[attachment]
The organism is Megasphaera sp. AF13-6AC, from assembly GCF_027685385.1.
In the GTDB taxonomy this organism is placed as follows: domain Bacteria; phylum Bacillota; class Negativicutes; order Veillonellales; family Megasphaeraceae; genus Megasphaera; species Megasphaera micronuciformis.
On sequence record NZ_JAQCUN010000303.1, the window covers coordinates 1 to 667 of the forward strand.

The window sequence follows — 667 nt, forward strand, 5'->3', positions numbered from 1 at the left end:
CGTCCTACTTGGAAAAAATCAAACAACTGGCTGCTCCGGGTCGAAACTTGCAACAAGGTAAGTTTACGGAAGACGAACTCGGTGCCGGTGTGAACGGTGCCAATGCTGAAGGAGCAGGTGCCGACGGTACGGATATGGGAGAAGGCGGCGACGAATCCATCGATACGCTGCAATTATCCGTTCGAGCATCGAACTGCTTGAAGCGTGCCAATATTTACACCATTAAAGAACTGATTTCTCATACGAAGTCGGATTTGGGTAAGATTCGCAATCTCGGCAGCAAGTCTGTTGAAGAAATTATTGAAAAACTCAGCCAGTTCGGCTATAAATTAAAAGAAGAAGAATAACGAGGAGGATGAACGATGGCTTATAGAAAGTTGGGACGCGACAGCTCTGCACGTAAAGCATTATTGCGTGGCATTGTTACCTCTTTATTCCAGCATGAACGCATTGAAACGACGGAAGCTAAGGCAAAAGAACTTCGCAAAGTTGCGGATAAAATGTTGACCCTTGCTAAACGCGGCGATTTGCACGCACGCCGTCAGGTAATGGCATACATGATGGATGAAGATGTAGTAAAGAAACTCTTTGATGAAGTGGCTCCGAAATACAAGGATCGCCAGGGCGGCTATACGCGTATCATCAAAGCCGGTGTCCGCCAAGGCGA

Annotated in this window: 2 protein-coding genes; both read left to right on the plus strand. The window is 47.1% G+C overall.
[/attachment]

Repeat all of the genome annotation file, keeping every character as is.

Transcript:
The organism is Megasphaera sp. AF13-6AC, from assembly GCF_027685385.1.
In the GTDB taxonomy this organism is placed as follows: domain Bacteria; phylum Bacillota; class Negativicutes; order Veillonellales; family Megasphaeraceae; genus Megasphaera; species Megasphaera micronuciformis.
On sequence record NZ_JAQCUN010000303.1, the window covers coordinates 1 to 667 of the forward strand.

The window sequence follows — 667 nt, forward strand, 5'->3', positions numbered from 1 at the left end:
CGTCCTACTTGGAAAAAATCAAACAACTGGCTGCTCCGGGTCGAAACTTGCAACAAGGTAAGTTTACGGAAGACGAACTCGGTGCCGGTGTGAACGGTGCCAATGCTGAAGGAGCAGGTGCCGACGGTACGGATATGGGAGAAGGCGGCGACGAATCCATCGATACGCTGCAATTATCCGTTCGAGCATCGAACTGCTTGAAGCGTGCCAATATTTACACCATTAAAGAACTGATTTCTCATACGAAGTCGGATTTGGGTAAGATTCGCAATCTCGGCAGCAAGTCTGTTGAAGAAATTATTGAAAAACTCAGCCAGTTCGGCTATAAATTAAAAGAAGAAGAATAACGAGGAGGATGAACGATGGCTTATAGAAAGTTGGGACGCGACAGCTCTGCACGTAAAGCATTATTGCGTGGCATTGTTACCTCTTTATTCCAGCATGAACGCATTGAAACGACGGAAGCTAAGGCAAAAGAACTTCGCAAAGTTGCGGATAAAATGTTGACCCTTGCTAAACGCGGCGATTTGCACGCACGCCGTCAGGTAATGGCATACATGATGGATGAAGATGTAGTAAAGAAACTCTTTGATGAAGTGGCTCCGAAATACAAGGATCGCCAGGGCGGCTATACGCGTATCATCAAAGCCGGTGTCCGCCAAGGCGA

Annotated in this window: 2 protein-coding genes; both read left to right on the plus strand. The window is 47.1% G+C overall.